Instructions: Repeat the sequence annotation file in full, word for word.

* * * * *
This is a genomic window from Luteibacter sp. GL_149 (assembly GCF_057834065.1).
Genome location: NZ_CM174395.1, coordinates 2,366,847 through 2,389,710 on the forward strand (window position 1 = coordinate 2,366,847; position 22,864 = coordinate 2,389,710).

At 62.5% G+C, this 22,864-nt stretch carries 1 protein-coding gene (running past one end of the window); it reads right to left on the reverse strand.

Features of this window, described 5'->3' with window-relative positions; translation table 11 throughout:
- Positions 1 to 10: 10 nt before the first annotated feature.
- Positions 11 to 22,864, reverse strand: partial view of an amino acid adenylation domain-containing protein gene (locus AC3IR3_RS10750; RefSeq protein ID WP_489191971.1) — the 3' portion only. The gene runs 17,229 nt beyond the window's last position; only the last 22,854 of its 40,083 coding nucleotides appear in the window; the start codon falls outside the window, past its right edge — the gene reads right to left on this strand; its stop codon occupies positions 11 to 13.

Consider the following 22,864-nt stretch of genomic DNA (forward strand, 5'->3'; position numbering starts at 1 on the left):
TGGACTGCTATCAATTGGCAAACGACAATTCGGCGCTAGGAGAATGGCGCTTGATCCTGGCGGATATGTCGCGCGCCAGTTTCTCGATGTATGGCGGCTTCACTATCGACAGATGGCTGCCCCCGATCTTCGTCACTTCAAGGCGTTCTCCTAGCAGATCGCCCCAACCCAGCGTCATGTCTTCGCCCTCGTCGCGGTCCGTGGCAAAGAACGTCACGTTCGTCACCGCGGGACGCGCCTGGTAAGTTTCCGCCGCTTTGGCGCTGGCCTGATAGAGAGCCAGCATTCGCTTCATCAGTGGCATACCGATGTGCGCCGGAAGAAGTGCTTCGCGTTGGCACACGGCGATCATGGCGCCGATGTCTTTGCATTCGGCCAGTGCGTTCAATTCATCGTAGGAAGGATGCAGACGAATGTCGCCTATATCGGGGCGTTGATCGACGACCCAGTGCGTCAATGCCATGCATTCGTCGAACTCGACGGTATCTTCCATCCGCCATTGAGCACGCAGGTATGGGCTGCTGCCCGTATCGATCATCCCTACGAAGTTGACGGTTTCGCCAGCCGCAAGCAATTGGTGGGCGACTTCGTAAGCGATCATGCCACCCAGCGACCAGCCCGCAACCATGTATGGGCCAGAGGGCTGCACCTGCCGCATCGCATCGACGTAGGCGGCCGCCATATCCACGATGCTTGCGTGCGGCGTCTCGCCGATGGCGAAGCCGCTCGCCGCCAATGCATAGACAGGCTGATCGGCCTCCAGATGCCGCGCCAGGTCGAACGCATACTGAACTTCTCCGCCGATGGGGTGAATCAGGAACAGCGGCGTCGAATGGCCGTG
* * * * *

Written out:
This is a genomic window from Luteibacter sp. GL_149 (assembly GCF_057834065.1).
Genome location: NZ_CM174395.1, coordinates 2,366,847 through 2,389,710 on the forward strand (window position 1 = coordinate 2,366,847; position 22,864 = coordinate 2,389,710).

At 62.5% G+C, this 22,864-nt stretch carries 1 protein-coding gene (running past one end of the window); it reads right to left on the reverse strand.

Features of this window, described 5'->3' with window-relative positions; translation table 11 throughout:
- Positions 1 to 10: 10 nt before the first annotated feature.
- Positions 11 to 22,864, reverse strand: partial view of an amino acid adenylation domain-containing protein gene (locus AC3IR3_RS10750; RefSeq protein ID WP_489191971.1) — the 3' portion only. The gene runs 17,229 nt beyond the window's last position; only the last 22,854 of its 40,083 coding nucleotides appear in the window; the start codon falls outside the window, past its right edge — the gene reads right to left on this strand; its stop codon occupies positions 11 to 13.

Consider the following 22,864-nt stretch of genomic DNA (forward strand, 5'->3'; position numbering starts at 1 on the left):
TGGACTGCTATCAATTGGCAAACGACAATTCGGCGCTAGGAGAATGGCGCTTGATCCTGGCGGATATGTCGCGCGCCAGTTTCTCGATGTATGGCGGCTTCACTATCGACAGATGGCTGCCCCCGATCTTCGTCACTTCAAGGCGTTCTCCTAGCAGATCGCCCCAACCCAGCGTCATGTCTTCGCCCTCGTCGCGGTCCGTGGCAAAGAACGTCACGTTCGTCACCGCGGGACGCGCCTGGTAAGTTTCCGCCGCTTTGGCGCTGGCCTGATAGAGAGCCAGCATTCGCTTCATCAGTGGCATACCGATGTGCGCCGGAAGAAGTGCTTCGCGTTGGCACACGGCGATCATGGCGCCGATGTCTTTGCATTCGGCCAGTGCGTTCAATTCATCGTAGGAAGGATGCAGACGAATGTCGCCTATATCGGGGCGTTGATCGACGACCCAGTGCGTCAATGCCATGCATTCGTCGAACTCGACGGTATCTTCCATCCGCCATTGAGCACGCAGGTATGGGCTGCTGCCCGTATCGATCATCCCTACGAAGTTGACGGTTTCGCCAGCCGCAAGCAATTGGTGGGCGACTTCGTAAGCGATCATGCCACCCAGCGACCAGCCCGCAACCATGTATGGGCCAGAGGGCTGCACCTGCCGCATCGCATCGACGTAGGCGGCCGCCATATCCACGATGCTTGCGTGCGGCGTCTCGCCGATGGCGAAGCCGCTCGCCGCCAATGCATAGACAGGCTGATCGGCCTCCAGATGCCGCGCCAGGTCGAACGCATACTGAACTTCTCCGCCGATGGGGTGAATCAGGAACAGCGGCGTCGAATGGCCGTG